Dressed in black humor and Beethoven, Stanley Kubrick’s A Clockwork Orange (1971) deserves its claim to fame as one of the greatest films of all time for its borderline-sound philosophical arguments and spectacular artistic feats. “Controversial” is too light a term to describe a film that features a marginalized youth fancying sex, violence, and classical music as the protagonist, whose road to recovery involves an unsuccessful conversion therapy linking his fondness for music with his anything-but-victimless crimes. Trying to justify the wrongs Alex (Malcolm McDowell) commits is hard enough, but keeping in mind the “fun” fact of the actor’s improvised “Singin’ In The Rain” idea during the infamous rape scene equates an X-rating AND a “keep out” sign. Subjecting audiences to the same treatment endured by England’s most maniacal teenager is no easy feat, but somehow Kubrick got away with this dirty trick – Gene Kelly’s feel-good song of the namesake musical will never sound the same.
The predominantly negative reactions to A Clockwork Orange’s seemingly amoral representations of a society gone wrong unfortunately rely on surface-level judgments, ultimately neglecting the film’s true intentions. The title itself represents the innate goodness of individuals amidst the extraneous forces which strive to distort this nature. Anthony Burgess, author of the novel A Clockwork Orange, likened its title to a person who “has the appearance of an organism lovely with colour and juice but is in fact only a clockwork toy to be wound up by God or the Devil or the Almighty State.” In other words, the apparent freedom of choice by which Alex and his gang commit unspeakable acts is actually a reflection of the lack of moral choice that renders humans inculpable, with respect to such actions.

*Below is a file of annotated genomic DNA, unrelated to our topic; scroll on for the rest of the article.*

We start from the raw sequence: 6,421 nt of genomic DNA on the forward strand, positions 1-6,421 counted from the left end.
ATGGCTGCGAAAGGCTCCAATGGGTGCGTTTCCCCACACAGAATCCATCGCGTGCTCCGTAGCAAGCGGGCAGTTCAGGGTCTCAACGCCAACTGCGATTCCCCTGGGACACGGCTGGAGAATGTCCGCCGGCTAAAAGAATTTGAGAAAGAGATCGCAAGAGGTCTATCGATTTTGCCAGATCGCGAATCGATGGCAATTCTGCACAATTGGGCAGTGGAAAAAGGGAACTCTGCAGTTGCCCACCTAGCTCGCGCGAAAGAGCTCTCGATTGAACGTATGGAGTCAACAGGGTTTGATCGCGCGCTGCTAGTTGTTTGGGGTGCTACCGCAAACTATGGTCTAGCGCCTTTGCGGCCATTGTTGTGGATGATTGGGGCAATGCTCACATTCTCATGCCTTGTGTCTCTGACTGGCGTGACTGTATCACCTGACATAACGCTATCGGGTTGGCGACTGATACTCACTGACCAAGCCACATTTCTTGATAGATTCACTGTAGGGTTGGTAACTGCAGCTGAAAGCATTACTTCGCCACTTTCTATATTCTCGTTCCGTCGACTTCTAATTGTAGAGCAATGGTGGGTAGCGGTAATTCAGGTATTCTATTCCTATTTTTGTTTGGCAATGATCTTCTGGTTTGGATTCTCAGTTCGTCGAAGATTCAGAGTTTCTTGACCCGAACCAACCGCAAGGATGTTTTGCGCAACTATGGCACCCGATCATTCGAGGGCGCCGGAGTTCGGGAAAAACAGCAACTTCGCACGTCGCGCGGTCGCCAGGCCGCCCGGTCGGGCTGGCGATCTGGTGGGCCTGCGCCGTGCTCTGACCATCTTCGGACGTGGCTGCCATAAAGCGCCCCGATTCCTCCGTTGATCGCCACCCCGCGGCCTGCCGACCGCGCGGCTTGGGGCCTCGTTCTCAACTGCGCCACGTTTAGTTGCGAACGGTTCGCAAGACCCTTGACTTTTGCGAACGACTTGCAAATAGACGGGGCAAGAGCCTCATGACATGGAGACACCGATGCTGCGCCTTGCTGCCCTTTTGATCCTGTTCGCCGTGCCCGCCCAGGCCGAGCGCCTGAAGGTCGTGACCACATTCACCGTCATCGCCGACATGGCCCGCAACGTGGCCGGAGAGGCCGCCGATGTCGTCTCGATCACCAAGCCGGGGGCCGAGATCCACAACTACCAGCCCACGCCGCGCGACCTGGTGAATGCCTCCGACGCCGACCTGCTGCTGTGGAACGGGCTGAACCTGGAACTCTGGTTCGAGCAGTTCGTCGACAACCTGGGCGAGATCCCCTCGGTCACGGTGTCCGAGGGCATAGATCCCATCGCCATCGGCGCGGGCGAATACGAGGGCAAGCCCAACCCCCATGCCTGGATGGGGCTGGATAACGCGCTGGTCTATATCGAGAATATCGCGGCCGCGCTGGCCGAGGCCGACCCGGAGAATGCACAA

A Clockwork Orange further ensures vindication by suggesting that nihilism has crept up on the film’s setting – an unknown future in which all religious and moral principles are abandoned, thus exposing life’s meaninglessness. This provides the perfect breeding ground for such “ultra-violence” antics that Alex and his Droogs frequently engage in. Not only is this absence of a concrete setting made evident through the depiction of an unfamiliar dialect and bizarre furnishings, but the panning camera movements and long tracking shots also contribute to this cold, unfeeling environment. Such overwhelming anguish over the absurdity of existence, naturally following from the nonexistence of normative laws, takes on an almost physical presence in the form of ultra-wide lens shots, particularly when juxtaposed with the close-ups of Alex. Haunted by the multicolored interiors of dystopian England, A Clockwork Orange’s artificial palette achieves an almost supernatural aura that deliberately fails to draw the line between reality and fiction, heightening and nearly justifying the very sequences for which the film is maligned.
By translating the nihilism inherent in the film’s setting to Alex’s instinctual and care-free spirit, the ironic characterization of Alex as a child-like criminal spurred on by himself and unreactive to any outside forces fits perfectly into this cynical world. Despite the many efforts and techniques to move Alex along the path to moral progress, his inner thoughts and desires remain fixated on sex and violence. The redundant flagrancy with which Alex conducts violent acts, all without any clear vision in mind, is chillingly captured by the repeated scenes of him knocking on the doors of unsuspecting households who later undergo unimaginable torture. Friedrich Nietzsche, the German philosopher responsible for clarifying nihilism without expressly endorsing it, curiously labeled the concept as the most “uncanny” of guests standing at the door, solidifying his already heavy influence on Kubrick’s filmography.
At the end of the day, Alex is neither good nor bad by nature. He is a product of his environment, influenced by the politically powerful who use him for ulterior motives. The epitome of this struggle is represented by the induction of the Ludovico treatment, a process in which the doctors assure that the associative pain and suffering Alex experiences is necessary to his reformation. Ironically, the prison chaplain protests against this method’s capitalization on physical fear, claiming that Alex’s human nature has been debased because this technique has stripped away his ability to willfully choose good over evil. Alas, the process through which Alex becomes the victim of the crimes he once committed contributes to the final revelation that he remains spiritually unreformed, for Alex was always “good” from the start.